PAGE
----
Uganda silences critics with tough new law
ABOVE PHOTO: Ugandans protesting curbs on free speech.
Uganda’s ruling party, lead by President Yoweri Museveni, has cancelled the right to march, rally or demonstrate under a new “public order management” rule that critics say gives police dictatorial powers to curb free speech.
The law gives the police powers to control public meetings, including the use of force to break up gatherings held without prior authorization. Even meetings of a political nature held between three people must be authorized by the police, according to the law.
Activists who tried to defeat the bill in court note that the country’s constitution guarantees the right to hold peaceful gatherings.
The bill was passed amid a crackdown against street protesters in the capital, Kampala, where the security forces routinely use tear gas and live ammunition to disperse opposition supporters.
Maria Burnett, a senior researcher with Human Rights Watch, called the law a “devastating” attack on freedom of expression and assembly.”
Meanwhile, in a demonstration pre-cleared with police, Uganda’s beleaguered gay community held its second annual Gay Pride parade on the shores of Lake Victoria in the city of Entebbe.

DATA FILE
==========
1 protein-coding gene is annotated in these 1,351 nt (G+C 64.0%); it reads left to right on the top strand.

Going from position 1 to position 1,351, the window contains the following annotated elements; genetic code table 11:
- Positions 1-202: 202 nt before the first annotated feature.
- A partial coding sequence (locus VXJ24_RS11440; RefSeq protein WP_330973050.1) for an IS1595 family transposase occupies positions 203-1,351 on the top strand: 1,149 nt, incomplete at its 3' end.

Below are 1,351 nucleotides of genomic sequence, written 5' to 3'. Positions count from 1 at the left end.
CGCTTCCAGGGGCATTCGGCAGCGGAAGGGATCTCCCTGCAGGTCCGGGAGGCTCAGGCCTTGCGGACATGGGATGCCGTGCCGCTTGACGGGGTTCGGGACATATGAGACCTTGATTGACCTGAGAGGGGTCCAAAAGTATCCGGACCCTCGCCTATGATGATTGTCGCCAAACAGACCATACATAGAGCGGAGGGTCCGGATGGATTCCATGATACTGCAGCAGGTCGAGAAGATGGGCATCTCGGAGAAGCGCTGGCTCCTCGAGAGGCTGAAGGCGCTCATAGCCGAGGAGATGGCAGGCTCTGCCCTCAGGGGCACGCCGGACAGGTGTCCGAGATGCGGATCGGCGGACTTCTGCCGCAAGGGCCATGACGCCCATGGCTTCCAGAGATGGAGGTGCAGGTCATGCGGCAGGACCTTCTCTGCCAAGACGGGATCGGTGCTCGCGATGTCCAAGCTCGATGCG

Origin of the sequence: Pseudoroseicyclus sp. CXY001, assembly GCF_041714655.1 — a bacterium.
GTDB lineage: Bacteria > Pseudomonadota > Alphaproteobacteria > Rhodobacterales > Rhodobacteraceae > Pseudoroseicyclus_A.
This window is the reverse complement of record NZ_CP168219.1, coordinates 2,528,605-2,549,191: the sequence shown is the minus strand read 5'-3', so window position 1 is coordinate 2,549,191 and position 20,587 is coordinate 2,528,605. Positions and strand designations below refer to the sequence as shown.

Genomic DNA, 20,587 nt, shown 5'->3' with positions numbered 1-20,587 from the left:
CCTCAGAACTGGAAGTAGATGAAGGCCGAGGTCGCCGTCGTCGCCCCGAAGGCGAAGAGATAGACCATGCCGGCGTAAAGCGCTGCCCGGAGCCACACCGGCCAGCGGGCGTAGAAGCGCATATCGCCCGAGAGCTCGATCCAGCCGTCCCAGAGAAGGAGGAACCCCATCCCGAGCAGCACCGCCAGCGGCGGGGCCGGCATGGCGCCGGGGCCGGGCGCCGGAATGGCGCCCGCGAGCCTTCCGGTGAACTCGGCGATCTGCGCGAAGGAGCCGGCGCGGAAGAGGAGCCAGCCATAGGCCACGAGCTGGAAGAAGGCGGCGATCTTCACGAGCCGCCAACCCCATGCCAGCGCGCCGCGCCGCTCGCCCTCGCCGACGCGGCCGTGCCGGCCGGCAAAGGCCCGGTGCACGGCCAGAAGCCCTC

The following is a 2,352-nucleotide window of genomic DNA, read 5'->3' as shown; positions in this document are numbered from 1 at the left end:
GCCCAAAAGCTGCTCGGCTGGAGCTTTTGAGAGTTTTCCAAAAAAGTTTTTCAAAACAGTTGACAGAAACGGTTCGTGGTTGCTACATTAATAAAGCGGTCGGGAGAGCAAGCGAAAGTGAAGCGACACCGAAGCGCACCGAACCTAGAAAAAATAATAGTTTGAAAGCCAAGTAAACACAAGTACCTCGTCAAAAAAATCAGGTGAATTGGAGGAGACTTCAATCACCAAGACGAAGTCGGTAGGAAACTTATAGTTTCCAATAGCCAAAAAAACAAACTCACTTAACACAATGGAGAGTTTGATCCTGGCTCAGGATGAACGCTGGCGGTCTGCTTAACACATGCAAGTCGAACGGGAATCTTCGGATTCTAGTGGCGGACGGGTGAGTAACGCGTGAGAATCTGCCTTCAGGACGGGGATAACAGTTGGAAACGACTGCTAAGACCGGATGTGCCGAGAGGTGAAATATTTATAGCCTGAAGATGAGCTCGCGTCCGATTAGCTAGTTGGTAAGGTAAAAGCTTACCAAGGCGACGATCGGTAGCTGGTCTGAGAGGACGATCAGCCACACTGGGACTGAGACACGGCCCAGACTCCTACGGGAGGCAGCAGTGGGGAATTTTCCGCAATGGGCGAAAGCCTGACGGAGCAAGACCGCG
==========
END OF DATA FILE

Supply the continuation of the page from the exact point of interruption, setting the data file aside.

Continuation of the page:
Part of a weekend-long event, there were film screenings, a fashion show in drag, and all-night (and into the morning) parties. Two hundred and fifty tickets were sold but only about 50 showed up due to fear.
Uganda is among the most homophobic and anti-gay of its neighbor countries. An Anti-Homosexuality Bill not only targets gays and lesbians but holds a three-year jail sentence for anyone who fails to tell authorities, within 24 hours, that someone they know is gay. That obligates teachers, landlords, friends and relatives.
The bill, introduced in 2011, expired without a vote but was reintroduced in November 2012 although it has not yet come up for a vote and there are signs that it may not.
Activist Frank Mugisha, who appeared dressed in a sailor’s costume with a rainbow sash and called himself Captain Pride, said, “I just wish I had a switch that would make everyone who’s gay say they are gay. Then everyone who is homophobic can realize their brothers, their sisters, and their aunts are gay.” He confessed that he was shocked to see so many people in attendance.
One participant, Ambrose, who was in charge of selling Pride-themed T-shirts, explained that the dynamics of being gay in Uganda have changed: “This is who we are. We are here to stay. And we are not going anywhere.”
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